There are some people who can keep their shit in check in the presence of someone they admire and then there are the rest of us. I found out which camp I belonged in the time I met Pulitzer-winning writer Annie Proulx.
Writers are rock stars. To me, Annie Proulx is the literary Springsteen, the Aretha of words, the Beyonce of books. I read The Shipping News, the book that won her a Pulitzer, later became a movie (no biggie) as an undergrad in college and was instantly smitten. Proulx’s prose is unparalleled. Her economy of language is masterful—she can render a shatteringly poignant moment in three words or less. Her characters are complex, relatable, tragic, hilarious, and darkly beautiful. Her storytelling is endlessly layered without being dense. It feels like truth that is both lighter than a spider’s thread and heavier than granite. When it comes to the Proulx kool-aid, I’m a gulper.
I was studying for my master’s at Georgetown University in DC and took a part-time job working at Barnes & Noble. I met a lot of amazing people working at that store. I goofed around way more than I shelved books (no guilt, YOLO), and once I accidently waited on the daughter of our President at the time: Chelsea Clinton. I was at the computer pretending not to read some celebrity biography when I looked up to find this young woman with almost cartoonishly enormous blue eyes standing in front of me. It took a few seconds for me to realize who she was. The gentleman in the suit with the earpiece standing at a discrete distance was a second giveaway. She inquired about a particular book. “We don’t have that in stock,” I said squinting at the computer screen. “Can we order that for you?” I asked slipping into my automated bookseller speak. She smiled kindly and shook her head, probably thinking “Yeah, I’m just going to give you my address and phone number because I’m not the daughter of the leader of the free world or anything.”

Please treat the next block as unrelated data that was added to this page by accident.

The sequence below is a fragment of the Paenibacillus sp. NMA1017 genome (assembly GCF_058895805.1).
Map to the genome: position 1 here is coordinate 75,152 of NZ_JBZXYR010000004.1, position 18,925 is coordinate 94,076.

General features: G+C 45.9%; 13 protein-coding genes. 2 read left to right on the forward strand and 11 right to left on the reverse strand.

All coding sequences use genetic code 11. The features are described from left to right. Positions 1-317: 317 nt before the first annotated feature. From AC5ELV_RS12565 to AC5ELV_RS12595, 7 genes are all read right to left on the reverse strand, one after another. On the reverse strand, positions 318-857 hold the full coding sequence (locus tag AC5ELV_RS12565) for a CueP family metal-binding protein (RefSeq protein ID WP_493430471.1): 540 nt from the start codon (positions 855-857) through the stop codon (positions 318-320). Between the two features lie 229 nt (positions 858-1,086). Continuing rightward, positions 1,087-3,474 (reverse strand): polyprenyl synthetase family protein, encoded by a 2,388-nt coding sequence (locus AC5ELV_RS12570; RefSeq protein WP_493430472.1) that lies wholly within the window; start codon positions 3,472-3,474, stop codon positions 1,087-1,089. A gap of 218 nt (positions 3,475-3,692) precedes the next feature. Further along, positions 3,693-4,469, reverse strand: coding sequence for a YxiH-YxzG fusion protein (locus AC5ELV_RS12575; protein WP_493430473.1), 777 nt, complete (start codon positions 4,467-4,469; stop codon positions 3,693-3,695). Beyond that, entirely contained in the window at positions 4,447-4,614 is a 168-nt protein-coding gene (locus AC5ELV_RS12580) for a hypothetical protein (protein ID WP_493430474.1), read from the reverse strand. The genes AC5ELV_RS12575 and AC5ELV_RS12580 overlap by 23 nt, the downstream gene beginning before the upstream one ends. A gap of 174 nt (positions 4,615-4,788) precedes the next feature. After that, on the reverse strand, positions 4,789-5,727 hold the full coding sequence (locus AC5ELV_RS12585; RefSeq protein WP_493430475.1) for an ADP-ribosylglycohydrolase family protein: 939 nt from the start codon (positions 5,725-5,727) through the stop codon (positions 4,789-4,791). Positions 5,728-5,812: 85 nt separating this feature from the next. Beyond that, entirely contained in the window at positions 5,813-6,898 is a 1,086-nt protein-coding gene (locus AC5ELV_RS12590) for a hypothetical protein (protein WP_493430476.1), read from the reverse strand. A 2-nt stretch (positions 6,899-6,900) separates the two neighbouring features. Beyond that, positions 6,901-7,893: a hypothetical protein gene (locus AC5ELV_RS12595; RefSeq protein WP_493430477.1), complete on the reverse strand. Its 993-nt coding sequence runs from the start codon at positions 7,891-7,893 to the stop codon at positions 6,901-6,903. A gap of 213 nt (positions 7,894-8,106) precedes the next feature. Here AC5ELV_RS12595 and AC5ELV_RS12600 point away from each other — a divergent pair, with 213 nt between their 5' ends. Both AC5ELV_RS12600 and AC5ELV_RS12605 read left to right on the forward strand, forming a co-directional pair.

One day I was invited (note: euphemism happening) to be a part of an event sponsored by the store. It was a book fair taking place downtown, attended by about 60 renowned (note: exaggeration occurring) authors. Barnes & Noble had won the contract to supply all the books. Could they count on me to work the event? I never met a book fair held in an elementary school library smelling of socks, paper, and plastic sandwich bags that I didn’t love. Yes!
What this actually meant was some serious hard labor and two complimentary drink tickets.
The book fair was held downtown at the National Press Club. One of the many amazing, mind-blowing things about DC is that you can’t take more than ten steps without falling over a building, a monument, a statue, or a grassy park that has some larger than life historical significance or that you’ve seen on TV shows like The X-Files and The West Wing. The Press Club is an organization that represents journalists and all kinds of media conglomerates. News briefings take place throughout the day at its DC headquarters. Say something insane suddenly happens to the price of corn. The Secretary of Agriculture schleps from his office near Capitol Hill over to the Press Club to address reporters about that morning’s corn crisis while trying to assiduously avoid saying things like “I know you’re going to be all EARS for this news” and “there’s more than a few KERNALS of truth here.” Or maybe that’s just me (note: apply for job as Secretary of Agriculture immediately).